Let me just say, when the families took off for their new homesteads, it sounded like a cattle stampede. I nearly dropped the camera! It was GREAT! Hundreds of ten year olds running.

Shortly after, they settled in and began the hard work of setting up a homestead. Here's a shot of a group I know, trying to get their bearings. I just love watching kids trying to figure things out. These kids spent the last few weeks learning about the land run, planning their families and supplies (much of which were falling off of the wagons while they ran, btw), plotting out their square.

Okay, gratuitous butt shot of
Mrs. Clark. This just cracks me up, what with the hooves coming out of her rear end and all. I hope she forgives me for posting this. I was amused.

Little Guy and his family! It took me awhile to find them. I was so busy snapping photos that I forgot to watch his family run. But here they are, discussing how everything will work. Aren't they cute? Yes, I'm biased. Yes, Little Guy's wearing his Pimp My Kid glasses. Thanks for rubbing it in. Not very 1889 if you ask me.

See? Aren't they though? But he loves these frames, and when you're ten, that's what counts. His friends even like them. They like them so much that they swipe them on the playground and run around wearing them. Until another friend knocks that one down, knocking off the glasses and popping out a lens, bent frame and all. True story.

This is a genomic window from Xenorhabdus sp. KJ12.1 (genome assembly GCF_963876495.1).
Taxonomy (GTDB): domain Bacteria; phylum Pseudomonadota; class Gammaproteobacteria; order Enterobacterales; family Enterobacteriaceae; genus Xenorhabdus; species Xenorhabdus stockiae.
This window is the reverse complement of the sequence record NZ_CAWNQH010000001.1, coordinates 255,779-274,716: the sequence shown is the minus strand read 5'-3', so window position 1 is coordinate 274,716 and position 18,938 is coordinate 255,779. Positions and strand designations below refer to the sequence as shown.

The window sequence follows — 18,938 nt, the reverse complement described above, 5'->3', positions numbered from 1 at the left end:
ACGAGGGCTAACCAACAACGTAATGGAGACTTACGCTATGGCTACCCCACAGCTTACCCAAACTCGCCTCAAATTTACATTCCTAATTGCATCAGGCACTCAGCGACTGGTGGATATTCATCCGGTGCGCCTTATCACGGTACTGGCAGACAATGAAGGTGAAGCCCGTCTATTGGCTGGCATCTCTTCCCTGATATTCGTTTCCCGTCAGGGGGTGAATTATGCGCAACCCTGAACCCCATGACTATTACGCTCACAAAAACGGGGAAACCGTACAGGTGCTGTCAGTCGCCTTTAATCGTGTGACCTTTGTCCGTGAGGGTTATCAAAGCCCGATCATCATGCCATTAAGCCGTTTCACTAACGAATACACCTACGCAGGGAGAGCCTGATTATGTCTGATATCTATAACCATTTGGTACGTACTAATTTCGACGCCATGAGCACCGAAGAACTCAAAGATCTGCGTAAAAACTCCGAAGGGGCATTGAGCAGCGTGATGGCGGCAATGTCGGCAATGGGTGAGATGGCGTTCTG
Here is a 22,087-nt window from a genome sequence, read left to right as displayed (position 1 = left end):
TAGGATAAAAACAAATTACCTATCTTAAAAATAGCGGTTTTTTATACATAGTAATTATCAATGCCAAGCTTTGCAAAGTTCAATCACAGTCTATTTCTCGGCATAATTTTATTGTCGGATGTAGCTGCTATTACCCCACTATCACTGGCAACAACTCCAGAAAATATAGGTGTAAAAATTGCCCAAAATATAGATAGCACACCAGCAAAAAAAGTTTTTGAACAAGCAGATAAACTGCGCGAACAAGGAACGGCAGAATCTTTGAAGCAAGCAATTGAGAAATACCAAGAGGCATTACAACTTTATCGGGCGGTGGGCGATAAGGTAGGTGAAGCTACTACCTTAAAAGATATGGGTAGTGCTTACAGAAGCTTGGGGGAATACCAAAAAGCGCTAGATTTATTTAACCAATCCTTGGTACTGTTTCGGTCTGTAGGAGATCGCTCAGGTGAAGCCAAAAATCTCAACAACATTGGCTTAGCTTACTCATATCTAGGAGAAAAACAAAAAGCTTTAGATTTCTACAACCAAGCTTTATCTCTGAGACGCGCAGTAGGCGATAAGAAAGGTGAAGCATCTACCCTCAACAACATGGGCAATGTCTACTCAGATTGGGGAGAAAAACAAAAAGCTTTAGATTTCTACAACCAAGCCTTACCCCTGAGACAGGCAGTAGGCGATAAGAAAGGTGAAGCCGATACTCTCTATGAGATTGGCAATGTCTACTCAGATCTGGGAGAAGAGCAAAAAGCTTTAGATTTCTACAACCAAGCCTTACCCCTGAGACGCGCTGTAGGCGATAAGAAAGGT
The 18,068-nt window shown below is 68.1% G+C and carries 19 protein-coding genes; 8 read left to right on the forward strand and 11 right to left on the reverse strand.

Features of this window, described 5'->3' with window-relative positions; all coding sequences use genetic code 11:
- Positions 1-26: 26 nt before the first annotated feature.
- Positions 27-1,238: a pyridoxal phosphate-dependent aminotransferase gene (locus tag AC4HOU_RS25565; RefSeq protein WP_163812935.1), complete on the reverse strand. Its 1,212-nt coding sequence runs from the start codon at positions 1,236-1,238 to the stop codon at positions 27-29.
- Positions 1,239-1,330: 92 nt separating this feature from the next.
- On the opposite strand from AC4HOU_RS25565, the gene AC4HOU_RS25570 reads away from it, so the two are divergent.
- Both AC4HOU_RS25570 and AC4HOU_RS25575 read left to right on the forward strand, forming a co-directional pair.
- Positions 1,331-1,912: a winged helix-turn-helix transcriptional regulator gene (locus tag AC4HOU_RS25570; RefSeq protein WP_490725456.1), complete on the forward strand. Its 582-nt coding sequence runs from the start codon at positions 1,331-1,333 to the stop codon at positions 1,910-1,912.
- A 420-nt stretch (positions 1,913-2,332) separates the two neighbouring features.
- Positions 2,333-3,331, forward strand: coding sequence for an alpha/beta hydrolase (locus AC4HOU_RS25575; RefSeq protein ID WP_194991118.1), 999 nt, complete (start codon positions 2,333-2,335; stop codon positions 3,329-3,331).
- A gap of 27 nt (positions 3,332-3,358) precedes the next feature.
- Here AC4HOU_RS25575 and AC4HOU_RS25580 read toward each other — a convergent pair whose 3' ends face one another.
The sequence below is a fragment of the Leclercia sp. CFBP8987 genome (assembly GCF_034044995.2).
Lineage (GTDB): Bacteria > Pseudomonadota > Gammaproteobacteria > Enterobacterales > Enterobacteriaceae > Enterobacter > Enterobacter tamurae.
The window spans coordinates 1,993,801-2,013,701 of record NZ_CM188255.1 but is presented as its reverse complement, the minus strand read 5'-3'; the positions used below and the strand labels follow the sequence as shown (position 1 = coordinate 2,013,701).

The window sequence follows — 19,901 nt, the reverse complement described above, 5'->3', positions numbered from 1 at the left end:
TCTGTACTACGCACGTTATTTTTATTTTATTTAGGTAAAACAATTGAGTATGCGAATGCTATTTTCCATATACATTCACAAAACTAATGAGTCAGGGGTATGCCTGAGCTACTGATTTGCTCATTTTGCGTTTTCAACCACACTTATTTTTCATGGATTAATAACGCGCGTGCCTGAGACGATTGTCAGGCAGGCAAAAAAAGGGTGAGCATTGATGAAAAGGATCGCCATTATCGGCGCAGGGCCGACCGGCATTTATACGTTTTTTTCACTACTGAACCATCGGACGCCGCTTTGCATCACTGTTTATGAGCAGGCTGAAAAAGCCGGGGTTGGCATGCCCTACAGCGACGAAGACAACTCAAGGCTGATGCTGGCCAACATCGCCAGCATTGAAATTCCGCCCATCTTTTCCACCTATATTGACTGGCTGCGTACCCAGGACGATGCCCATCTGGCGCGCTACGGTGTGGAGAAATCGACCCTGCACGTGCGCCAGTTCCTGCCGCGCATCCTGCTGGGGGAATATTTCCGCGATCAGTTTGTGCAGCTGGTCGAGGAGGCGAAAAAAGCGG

Look at these two work together! The men in the family. Actually, there was another boy, but Little Guy seemed to work well with this kid.

Okay, I have to stop now. There are so many great shots I'd love to show you but can't. Kids whose faces spoke volumes, family sets, homesteads in progress. It's just too much. But the day was great, the kids had a good time and learned a lot, I learned quite a bit about my adopted state, and the rain stayed away. Thanks for sharing it with me, those of you who read this far.

Until I write again ...



Marguerite said...

Awesome! Little Guy looks so serious providing for his family. :D

I wish we did this stuff learning about Louisiana history. I had to make a scrapbook. Then again, it's probably for the best they don't actually teach the kids how to be pirates.

And I wouldn't mow the whole 160 acres. Just enough for a house and a big yard.

imbeingheldhostage said...

What great photos! I mean like magazine-great-- really! My absolute favourite is the gratuitous butt shot-- fantastic and funny. What a fun event, thanks for sharing it. I wanna do an England land run and I want what I claim to be really mine...

Laura ~Peach~ said...

looks like fun was had by all and we all know learning is so much better when its FUN!

pam said...

That is such a great activity. I'm jealous of those kids' fun. And the teacher with the costume - too funny, I'd have taken and posted too!

Karen Deborah said...

sure woulda liked a close up of that bull horn.

Trisha said...

This looked like such fun and such a learning experience for the kiddos! I live in Texas and at the school I taught at they did have a Texas Day but - I don't think it was anything like the land run!

Anonymous said...

I can't believe I grew up in Oklahoma and never got to reenact the land run! Those covered wagon are too cute and I seriously want one.

Mayberry Magpie

Wineplz said...

That looks like it was so much fun!!!